Therefore, we modified the culture method by not using FBS and murine feeder cells to reduce the risk of contamination or disease transmission during culture. In this study, we describe a simple technique of cultivating corneal epithelial stem cells under serum- and feeder-free conditions using the Epilife® culture medium. To our knowledge, the quality of human corneal epithelial stem cells cultured in Epilife® media has not been previously reported.
This study was approved by the institutional review board of Human and Research Ethics Committee of Mahidol University School of Medicine (Bangkok, Thailand). All experimental procedures were conducted in accordance with the Declaration of Helsinki. All human tissue was obtained with informed consent for involvement in laboratory research.
Cell culture plasticware was purchased from BD Biosciences (Lincoln Park, NJ). Epilife® basal medium and growth supplements were from Cascade Biologics (Portland, OR). Other cell culture reagents were from Invitrogen-Gibco (Grand Island, NY). Mouse anti-human cytokeratin 3 (K3) antibody was from Sigma-Aldrich (St. Louis, MO). Goat anti-human cytokeratin 12 (K12) antibody was from Santa Cruz Biotechnology (Santa Cruz, CA). Mouse anti-human cytokeratin 15 and 19 antibody (K15, K19) was from Millipore (Billerica, MA). Mouse anti-human connexin 43, nerve growth factor (NGF) receptor (p75), ATP-binding cassette member 2 (ABCG2), and p63 antibodies were from BD Biosciences. Fluorescein isothiocyanate (FITC)-conjugated rabbit anti-mouse secondary antibody was also from BD Biosciences.
Cadaveric human limbal tissues were obtained from the corneoscleral rings remaining from corneoscleral buttons provided for corneal transplantations by the Thai Red Cross Eye Bank (Bangkok, Thailand) within five days after harvesting. The age of donors ranged from 47 to 70 years. The details of the donors’ conditions, tissue procurement, and length of preservation were given by the eye bank. These tissues were stored in Optisol™-GS (Bausch and Lomb Inc., Rochester, NY) at 4 °C until processed for culture.
With proper written consent, HAMs were obtained from placentas donated during elective cesarean section deliveries. The membranes were washed three times under sterile conditions with phosphate-buffered saline (PBS) containing antibiotics (0.5 mg penicillin, 0.5 mg streptomycin, and 1 mg neomycin; PSN antibiotic mixture) and an antifungal agent (2.5 mg amphotericin B) and then preserved at −80 °C in Dulbecco’s modified Eagle’s medium (DMEM) and glycerol (Gibco BRL, Rockville, MD) at the ratio of 1:1 (vol/vol) . HAM was supplied as individual units measuring approximately 2×3 cm2 mounted on nitrocellulose paper. Before use, HAM was pretreated with 0.25% trypsin in 0.02% EDTA for 15–30 min to remove the amniotic epithelium. The denuded amniotic membrane was ready for corneal epithelial cell cultures.
Corneal epithelial cells were grown from limbal explants using a modification of a previously reported culture system . Briefly, the corneoscleral tissues were rinsed with phosphate buffer solution containing 100 U/ml penicillin, 50 µg/ml gentamicin, and 2.5 µg/ml amphotericin B. Under a surgical microscopy, the central cornea, excess sclera, iris, corneal endothelium, conjunctiva, and Tenon’s capsule were carefully removed. Each remaining limbal ring was then divided into 1×1 mm2 segments. Three pieces of the segments were placed epithelial side up at the center of acellular HAM, which was spread on the glass slide and placed in a tissue culture well. The explants were cultured in Epilife® basal medium with a growth supplement of defined composition. The growth supplement was composed of purified BSA, purified bovine transferrin, hydrocortisone, recombinant human insulin-like growth factor type-1, prostaglandin E2, and recombinant human epidermal growth factors (EDGS; Cascade Biologics). Additionally, 10 µg/ml gentamicin and 0.25 µg/ml amphotericin B were added in the culture medium. All cultures were incubated at 37 °C with a humidified atmosphere containing 5% CO2. The medium was changed every two days. Cultivation of the cells was continued for three weeks with direct monitoring every two to three days using a phase contrast microscope. After ending the cultures, the epithelial cells were released and separated from the underlying HAM by treating with 0.05% trypsin for 10 min at 37 °C. These cells were analyzed for the expression of proposed corneal epithelial stem cell markers and differentiation markers.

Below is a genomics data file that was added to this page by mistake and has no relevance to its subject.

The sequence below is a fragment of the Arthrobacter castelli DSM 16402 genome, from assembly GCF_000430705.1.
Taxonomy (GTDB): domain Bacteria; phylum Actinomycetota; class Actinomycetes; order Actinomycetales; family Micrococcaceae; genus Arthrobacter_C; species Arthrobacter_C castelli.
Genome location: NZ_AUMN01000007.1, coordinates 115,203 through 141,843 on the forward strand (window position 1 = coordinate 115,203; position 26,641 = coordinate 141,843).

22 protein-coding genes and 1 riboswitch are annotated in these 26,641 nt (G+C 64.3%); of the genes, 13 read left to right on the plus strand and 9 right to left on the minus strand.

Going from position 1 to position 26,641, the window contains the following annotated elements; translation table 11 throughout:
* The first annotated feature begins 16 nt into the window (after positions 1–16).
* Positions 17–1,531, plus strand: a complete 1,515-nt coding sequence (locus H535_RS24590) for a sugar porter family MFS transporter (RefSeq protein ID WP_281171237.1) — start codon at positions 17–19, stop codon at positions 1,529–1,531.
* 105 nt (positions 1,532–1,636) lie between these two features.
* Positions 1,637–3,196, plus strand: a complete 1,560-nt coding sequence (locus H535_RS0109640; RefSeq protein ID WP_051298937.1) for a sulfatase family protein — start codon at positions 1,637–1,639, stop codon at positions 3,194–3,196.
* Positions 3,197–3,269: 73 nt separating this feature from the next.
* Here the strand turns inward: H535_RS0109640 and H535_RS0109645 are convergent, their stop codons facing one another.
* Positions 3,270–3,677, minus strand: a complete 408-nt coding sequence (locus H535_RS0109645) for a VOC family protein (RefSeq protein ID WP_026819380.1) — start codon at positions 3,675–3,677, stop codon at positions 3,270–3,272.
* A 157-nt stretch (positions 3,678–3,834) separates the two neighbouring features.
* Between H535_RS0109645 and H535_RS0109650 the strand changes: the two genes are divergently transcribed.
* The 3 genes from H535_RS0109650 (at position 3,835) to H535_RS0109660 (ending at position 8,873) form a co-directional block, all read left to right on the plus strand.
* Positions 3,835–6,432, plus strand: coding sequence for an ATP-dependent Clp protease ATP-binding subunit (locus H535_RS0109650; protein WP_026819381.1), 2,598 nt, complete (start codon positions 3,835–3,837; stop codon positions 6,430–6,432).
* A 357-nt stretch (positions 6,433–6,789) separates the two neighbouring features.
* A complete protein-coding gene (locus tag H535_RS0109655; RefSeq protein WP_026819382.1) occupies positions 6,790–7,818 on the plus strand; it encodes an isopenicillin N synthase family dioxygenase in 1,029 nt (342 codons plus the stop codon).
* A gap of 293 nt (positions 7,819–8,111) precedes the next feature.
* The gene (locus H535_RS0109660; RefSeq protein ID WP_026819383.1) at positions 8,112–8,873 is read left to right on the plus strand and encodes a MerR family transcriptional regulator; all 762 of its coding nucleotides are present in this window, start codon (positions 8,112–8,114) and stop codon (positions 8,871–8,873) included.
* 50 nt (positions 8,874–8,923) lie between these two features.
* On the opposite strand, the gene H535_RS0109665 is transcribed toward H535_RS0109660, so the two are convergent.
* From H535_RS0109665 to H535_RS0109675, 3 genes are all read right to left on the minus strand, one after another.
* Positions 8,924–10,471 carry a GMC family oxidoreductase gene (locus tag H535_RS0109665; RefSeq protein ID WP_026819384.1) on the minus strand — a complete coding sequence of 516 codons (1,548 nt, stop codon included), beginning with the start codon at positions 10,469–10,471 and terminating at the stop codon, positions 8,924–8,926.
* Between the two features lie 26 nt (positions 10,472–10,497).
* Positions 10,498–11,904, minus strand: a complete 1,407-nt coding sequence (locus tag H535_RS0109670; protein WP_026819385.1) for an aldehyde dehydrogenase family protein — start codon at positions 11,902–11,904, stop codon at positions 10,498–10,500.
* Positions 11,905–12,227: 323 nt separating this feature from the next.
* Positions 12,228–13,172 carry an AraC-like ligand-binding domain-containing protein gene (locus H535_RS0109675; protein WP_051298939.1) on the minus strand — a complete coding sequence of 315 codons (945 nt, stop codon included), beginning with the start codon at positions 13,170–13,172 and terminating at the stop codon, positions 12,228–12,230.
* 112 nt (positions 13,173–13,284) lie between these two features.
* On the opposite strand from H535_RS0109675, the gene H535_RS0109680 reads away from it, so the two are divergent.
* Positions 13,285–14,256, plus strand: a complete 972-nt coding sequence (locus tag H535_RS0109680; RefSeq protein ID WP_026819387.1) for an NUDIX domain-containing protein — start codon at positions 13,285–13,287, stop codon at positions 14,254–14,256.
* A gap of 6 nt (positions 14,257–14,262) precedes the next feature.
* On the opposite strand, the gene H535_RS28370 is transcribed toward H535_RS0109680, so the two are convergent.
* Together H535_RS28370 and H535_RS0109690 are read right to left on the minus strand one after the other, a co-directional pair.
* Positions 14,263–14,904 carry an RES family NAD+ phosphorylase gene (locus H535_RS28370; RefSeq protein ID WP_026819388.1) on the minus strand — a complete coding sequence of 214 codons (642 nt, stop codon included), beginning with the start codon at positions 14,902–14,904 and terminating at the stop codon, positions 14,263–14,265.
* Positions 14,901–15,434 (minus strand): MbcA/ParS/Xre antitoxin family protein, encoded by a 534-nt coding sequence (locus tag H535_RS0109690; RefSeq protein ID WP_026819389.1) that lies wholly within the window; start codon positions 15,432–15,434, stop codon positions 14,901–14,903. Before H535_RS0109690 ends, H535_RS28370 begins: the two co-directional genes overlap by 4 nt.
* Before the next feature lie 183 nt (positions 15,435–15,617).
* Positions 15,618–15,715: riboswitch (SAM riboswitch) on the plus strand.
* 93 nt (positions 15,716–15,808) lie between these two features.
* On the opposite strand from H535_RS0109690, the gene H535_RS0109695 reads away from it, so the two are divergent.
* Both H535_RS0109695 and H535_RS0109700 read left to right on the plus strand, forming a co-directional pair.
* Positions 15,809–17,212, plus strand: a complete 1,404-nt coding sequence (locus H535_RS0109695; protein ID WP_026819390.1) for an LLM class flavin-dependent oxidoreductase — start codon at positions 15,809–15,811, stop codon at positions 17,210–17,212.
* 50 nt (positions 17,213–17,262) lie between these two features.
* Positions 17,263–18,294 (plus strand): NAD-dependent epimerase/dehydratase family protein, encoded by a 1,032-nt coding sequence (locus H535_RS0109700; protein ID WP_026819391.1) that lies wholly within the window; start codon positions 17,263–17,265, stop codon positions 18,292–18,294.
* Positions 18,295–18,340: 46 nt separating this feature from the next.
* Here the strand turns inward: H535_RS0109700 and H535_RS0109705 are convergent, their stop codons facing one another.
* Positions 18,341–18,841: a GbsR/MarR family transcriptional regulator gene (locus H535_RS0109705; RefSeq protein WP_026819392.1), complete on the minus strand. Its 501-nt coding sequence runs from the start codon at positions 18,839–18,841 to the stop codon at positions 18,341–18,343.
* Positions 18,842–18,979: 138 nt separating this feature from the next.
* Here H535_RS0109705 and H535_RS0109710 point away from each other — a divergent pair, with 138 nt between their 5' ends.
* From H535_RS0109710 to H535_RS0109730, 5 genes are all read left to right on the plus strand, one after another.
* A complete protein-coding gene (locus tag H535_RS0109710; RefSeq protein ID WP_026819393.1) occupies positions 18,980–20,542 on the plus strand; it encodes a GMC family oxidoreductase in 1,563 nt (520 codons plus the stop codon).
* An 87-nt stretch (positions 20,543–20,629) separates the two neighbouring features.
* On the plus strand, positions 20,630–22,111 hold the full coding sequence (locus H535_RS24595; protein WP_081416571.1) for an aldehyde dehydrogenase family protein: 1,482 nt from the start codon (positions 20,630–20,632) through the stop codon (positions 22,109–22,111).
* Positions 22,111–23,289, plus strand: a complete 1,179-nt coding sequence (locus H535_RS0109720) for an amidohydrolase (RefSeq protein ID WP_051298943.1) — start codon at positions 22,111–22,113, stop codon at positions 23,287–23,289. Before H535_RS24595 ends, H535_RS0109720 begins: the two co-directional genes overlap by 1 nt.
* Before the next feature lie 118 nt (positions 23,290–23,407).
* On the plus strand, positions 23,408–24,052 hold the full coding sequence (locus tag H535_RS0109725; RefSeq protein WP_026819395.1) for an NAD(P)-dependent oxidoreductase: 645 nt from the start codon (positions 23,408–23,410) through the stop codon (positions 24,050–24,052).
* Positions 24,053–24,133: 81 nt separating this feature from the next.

Total RNA was extracted from cultured cells using TRIzol reagent (Invitrogen Life Technologies, Carlsbad, CA) according to the manufacturer’s instructions. The RNA was quantified by its absorption at 260 nm, and the quality of RNA was checked by gel electrophoresis. The extracted RNA was stored at −80 °C ready for use in reverse transcription polymerase chain reaction (RT-PCR). The first stage of reverse transcription involved DNase treatment of RNA to eliminate the residual DNA from RNA. Briefly, the mixture of 1 µg of RNA and 1 µl of 10X DNase reaction buffer was treated with 1 µl DNase I (Amp Grade; Invitrogen Life Technogies) and made up to a volume of 10 µl with RNase-free water. The solution was incubated for 15 min at room temperature after which 1 µl of 25 mM EDTA solution was added to inactivate the DNase I. The solution was then incubated at 65 °C for 10 min. First strand cDNAs were synthesized with random hexamers using a SuperscriptTM III First Strand cDNA Synthesis Supermix (Invitrogen life Technologies). PCR amplification of the first strand cDNAs was performed with specific primer pairs that were designed from published human gene sequences for different markers (Table 1). All PCR amplification reactions were run following a standard protocol with a housekeeping gene, glyceraldehydes-3-phosphate dehydrogenase (GAPDH), as internal control. In brief, samples were prepared in a 25 µl volume reaction containing 1X PCR buffer (20 mM Tris-HCL pH 8.0, 1mM dithiothreitol (DTT), 0.1 mM EDTA, 100 mM KCL), 1.5 mM MgCl2, and 0.2 µM of each primer. The concentration of each of the four dNTPs was 0.2 mM. cDNA template concentrations varied from 200 ng to 500 ng. The PCR mixture was initially denatured at 94 °C for 7 min followed by amplification of 35 cycles each at 94 °C for 1 min, primer specific annealing temperature (Table 1) for 1 min, and 72 °C for 1 min. After amplification, the PCR products were separated on 1.5% agarose gel in 1X Tris-boric acid-EDTA (TBE) buffer containing 0.5 µg/ml ethidium bromide. Gels were photographed and scanned.